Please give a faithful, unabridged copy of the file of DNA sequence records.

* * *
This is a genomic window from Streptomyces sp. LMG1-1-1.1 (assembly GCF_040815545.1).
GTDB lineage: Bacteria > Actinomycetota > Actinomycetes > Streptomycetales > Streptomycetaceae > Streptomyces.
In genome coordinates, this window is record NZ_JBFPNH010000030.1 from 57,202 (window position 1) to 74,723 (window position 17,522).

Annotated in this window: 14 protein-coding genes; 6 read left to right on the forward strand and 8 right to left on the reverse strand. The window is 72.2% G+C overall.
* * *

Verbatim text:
This is a genomic window from Streptomyces sp. LMG1-1-1.1 (assembly GCF_040815545.1).
GTDB lineage: Bacteria > Actinomycetota > Actinomycetes > Streptomycetales > Streptomycetaceae > Streptomyces.
In genome coordinates, this window is record NZ_JBFPNH010000030.1 from 57,202 (window position 1) to 74,723 (window position 17,522).

Annotated in this window: 14 protein-coding genes; 6 read left to right on the forward strand and 8 right to left on the reverse strand. The window is 72.2% G+C overall.